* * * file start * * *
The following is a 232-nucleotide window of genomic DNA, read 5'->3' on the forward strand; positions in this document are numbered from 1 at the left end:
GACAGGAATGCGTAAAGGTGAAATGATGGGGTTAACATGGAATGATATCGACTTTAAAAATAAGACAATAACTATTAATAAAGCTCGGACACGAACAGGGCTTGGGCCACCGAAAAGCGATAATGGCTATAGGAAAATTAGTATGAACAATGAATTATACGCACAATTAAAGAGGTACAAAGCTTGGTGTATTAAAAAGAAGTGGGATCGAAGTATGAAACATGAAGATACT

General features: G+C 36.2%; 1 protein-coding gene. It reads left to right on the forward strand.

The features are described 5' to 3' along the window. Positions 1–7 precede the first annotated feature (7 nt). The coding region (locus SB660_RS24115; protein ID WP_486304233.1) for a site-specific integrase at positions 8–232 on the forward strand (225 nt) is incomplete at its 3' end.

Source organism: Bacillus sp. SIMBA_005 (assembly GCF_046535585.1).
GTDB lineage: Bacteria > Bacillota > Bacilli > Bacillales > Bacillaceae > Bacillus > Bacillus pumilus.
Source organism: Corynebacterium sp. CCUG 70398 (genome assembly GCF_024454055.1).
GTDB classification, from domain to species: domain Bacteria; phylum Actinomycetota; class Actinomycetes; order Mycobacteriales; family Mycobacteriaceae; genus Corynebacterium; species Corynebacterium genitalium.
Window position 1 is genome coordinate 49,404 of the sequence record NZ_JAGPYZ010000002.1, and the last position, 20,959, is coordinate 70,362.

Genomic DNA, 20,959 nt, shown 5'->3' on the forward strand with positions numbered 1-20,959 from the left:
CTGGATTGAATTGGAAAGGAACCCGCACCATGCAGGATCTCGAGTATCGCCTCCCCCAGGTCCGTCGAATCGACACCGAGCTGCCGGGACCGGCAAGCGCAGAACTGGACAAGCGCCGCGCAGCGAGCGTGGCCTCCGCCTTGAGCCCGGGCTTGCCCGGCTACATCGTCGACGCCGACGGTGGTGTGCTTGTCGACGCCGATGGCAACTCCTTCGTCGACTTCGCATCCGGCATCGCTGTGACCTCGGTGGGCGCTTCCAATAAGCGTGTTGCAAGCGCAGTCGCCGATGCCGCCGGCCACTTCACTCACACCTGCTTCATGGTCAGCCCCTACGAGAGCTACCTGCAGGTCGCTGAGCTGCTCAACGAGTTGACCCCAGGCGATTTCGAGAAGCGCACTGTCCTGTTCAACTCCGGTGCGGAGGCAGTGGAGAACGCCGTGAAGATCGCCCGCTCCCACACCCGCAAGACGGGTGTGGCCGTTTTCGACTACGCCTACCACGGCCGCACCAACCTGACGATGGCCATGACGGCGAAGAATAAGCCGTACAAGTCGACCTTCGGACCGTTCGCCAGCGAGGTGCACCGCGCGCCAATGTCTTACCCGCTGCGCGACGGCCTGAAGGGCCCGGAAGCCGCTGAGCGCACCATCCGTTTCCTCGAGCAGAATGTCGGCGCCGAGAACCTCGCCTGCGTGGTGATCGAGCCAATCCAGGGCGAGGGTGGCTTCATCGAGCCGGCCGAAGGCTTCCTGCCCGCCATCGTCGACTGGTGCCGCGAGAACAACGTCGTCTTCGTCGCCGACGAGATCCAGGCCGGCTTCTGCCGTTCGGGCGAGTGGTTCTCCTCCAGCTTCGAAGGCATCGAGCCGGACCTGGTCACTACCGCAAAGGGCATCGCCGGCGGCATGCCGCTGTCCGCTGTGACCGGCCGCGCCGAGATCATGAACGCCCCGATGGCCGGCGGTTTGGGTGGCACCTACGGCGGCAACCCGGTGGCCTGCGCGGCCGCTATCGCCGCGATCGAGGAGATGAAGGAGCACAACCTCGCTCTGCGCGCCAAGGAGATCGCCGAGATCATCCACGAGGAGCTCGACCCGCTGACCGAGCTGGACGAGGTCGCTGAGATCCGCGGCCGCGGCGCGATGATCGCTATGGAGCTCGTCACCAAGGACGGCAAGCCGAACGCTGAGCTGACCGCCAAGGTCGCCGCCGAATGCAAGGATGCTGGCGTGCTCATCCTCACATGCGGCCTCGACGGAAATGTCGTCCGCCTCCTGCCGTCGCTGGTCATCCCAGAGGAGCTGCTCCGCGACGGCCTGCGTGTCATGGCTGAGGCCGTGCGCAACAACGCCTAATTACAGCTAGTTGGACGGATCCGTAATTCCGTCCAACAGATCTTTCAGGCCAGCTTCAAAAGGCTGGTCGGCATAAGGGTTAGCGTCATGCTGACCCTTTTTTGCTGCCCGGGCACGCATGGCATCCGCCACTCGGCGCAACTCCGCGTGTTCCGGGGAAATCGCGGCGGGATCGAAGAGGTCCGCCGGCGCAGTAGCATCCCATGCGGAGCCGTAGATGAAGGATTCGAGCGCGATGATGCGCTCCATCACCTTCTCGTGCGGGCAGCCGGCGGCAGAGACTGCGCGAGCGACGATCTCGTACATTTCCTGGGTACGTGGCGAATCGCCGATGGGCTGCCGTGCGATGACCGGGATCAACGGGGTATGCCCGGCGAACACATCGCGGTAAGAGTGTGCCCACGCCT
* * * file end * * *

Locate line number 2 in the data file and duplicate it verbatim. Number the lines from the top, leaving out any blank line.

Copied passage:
GACAGGAATGCGTAAAGGTGAAATGATGGGGTTAACATGGAATGATATCGACTTTAAAAATAAGACAATAACTATTAATAAAGCTCGGACACGAACAGGGCTTGGGCCACCGAAAAGCGATAATGGCTATAGGAAAATTAGTATGAACAATGAATTATACGCACAATTAAAGAGGTACAAAGCTTGGTGTATTAAAAAGAAGTGGGATCGAAGTATGAAACATGAAGATACT